Bottles of Johnson’s baby powder are displayed at a store in New York City, the United States, on January 22, 2019.
Johnson & Johnson must pay $1[ads1]8.8 million to a California man who said he developed cancer from exposure to the baby powder, a jury decided Tuesday, a setback for the company that is trying to settle thousands of similar cases over its talc-based products in U.S. bankruptcy court .
The jury ruled in favor of Emory Hernandez Valadez, who last year filed a lawsuit in California State Court in Oakland against J&J, seeking monetary damages. Hernandez, 24, has said he developed mesothelioma, a deadly cancer, in the tissue around his heart as a result of heavy exposure to the company’s talc since childhood. The six-week trial was the first over talc that New Brunswick, New Jersey-based J&J has faced in nearly two years.
The jury found that Hernandez was entitled to damages to compensate him for his medical bills and pain and suffering, but declined to award punitive damages against the company. Hernandez won’t be able to collect on the judgment for the foreseeable future, thanks to a bankruptcy court order freezing most of J&J’s talc lawsuits.
J&J’s vice president of litigation Erik Haas said in a statement that the company will appeal the ruling, calling it “inconsistent with the decades of independent scientific evaluations confirming that Johnson’s Baby Powder is safe, does not contain asbestos and does not cause cancer.”
An attorney for Hernandez could not immediately be reached for comment.
Reuters watched the trial through the Courtroom View Network.
In closing arguments to the jury on July 10, J&J’s lawyers said there was no evidence either linking Hernandez’s type of mesothelioma to asbestos or proving that Hernandez was ever exposed to tainted talc. Hernandez’s lawyers accused J&J during closing arguments of a “heinous” decades-long cover-up of asbestos contamination.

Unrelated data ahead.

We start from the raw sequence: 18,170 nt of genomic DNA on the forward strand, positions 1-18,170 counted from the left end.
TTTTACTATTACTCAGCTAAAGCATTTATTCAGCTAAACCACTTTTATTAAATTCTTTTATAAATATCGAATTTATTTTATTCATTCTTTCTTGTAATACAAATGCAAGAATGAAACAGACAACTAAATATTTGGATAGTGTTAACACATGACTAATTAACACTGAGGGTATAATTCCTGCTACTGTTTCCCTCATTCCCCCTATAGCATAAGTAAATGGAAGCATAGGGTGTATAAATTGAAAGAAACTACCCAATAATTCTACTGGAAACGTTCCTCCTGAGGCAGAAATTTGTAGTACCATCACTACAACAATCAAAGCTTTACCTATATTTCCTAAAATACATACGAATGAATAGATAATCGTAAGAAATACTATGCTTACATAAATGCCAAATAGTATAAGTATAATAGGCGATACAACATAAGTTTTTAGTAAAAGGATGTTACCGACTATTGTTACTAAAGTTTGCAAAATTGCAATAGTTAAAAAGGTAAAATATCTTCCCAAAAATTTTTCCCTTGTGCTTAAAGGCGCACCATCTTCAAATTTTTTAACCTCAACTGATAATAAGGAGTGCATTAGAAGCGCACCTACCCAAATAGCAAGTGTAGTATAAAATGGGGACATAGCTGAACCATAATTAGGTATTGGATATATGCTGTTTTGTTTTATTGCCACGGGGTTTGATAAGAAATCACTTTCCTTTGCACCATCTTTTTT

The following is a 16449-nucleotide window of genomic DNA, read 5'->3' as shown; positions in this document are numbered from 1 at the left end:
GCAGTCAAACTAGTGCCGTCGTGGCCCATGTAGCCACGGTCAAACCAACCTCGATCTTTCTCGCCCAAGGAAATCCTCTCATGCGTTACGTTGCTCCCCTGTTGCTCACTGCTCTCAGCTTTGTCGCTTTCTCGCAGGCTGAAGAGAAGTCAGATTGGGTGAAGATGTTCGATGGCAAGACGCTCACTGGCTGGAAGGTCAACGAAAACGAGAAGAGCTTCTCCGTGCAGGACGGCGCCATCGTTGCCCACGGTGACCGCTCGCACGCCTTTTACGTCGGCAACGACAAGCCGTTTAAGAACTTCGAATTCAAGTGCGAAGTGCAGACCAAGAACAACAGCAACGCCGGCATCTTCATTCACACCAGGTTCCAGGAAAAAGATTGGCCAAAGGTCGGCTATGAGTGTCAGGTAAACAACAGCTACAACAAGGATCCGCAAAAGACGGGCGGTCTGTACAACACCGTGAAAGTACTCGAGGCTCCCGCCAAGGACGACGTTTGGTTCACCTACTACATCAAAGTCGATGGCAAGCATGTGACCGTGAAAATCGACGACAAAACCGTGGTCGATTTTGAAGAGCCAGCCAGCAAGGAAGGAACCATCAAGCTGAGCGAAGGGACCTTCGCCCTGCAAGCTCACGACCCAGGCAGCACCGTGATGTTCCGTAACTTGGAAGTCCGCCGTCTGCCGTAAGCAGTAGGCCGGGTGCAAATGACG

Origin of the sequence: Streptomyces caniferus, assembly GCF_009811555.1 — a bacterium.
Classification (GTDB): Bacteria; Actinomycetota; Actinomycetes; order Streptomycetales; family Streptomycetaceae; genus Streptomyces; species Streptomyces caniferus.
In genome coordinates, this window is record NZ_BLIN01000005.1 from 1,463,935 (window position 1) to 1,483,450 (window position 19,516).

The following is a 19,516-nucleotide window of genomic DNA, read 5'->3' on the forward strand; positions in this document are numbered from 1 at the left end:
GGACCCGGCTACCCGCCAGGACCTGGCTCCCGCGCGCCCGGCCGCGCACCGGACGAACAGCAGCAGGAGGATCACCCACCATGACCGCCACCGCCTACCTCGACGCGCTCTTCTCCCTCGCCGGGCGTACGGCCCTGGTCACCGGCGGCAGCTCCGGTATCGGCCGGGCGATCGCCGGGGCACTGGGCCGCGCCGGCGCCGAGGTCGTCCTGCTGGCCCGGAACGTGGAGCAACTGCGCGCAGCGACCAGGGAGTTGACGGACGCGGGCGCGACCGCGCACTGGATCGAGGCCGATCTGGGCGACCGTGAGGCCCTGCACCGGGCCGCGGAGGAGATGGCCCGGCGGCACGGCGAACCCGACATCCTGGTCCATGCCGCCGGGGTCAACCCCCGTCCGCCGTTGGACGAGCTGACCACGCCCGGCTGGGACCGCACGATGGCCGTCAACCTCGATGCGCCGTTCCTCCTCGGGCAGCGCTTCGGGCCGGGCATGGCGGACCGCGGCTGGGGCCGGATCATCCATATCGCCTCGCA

Hernandez testified in June, telling jurors that he would have avoided J&J’s talcum powder if he had been warned that it contained asbestos, as his lawsuit alleges. Jurors heard from Hernandez’s mother, Anna Camacho, who said she used copious amounts of J&J’s baby powder on her son when he was a baby and throughout childhood. She cried as she described Hernandez’s illness.
Tens of thousands of plaintiffs have sued, alleging that J&J’s baby powder and other talcum powder products sometimes contained asbestos and caused ovarian cancer and mesothelioma. J&J has said its talc products are safe and do not contain asbestos, which has been linked to mesothelioma.
J&J subsidiary LTL Management filed for bankruptcy in April in Trenton, New Jersey, proposing to pay $8.9 billion to settle more than 38,000 lawsuits and prevent new cases from emerging. It was the company’s second attempt to resolve talc claims in bankruptcy, after a federal appeals court rejected an earlier bid.
Most of the lawsuits have been halted during bankruptcy proceedings, but U.S. Bankruptcy Judge Michael Kaplan, who is overseeing LTL’s Chapter 11 filing, allowed Hernandez’s trial to continue because he is expected to live only a short time.
Hernandez’s form of mesothelioma is extremely rare, making his case different from the vast majority of cases pending against J&J.
Asbestos plaintiffs are seeking to have LTL’s latest bankruptcy filing dismissed. They have argued that the filing was made in bad faith to insulate the company from litigation.
J&J and LTL have argued that bankruptcy makes settlement payments to plaintiffs more fair, efficient and equitable than litigation, which they have likened to a “lottery” in which some litigants win big prizes and others nothing.
J&J said in bankruptcy court that the cost of talk-related judgments, settlements and legal fees has reached about $4.5 billion.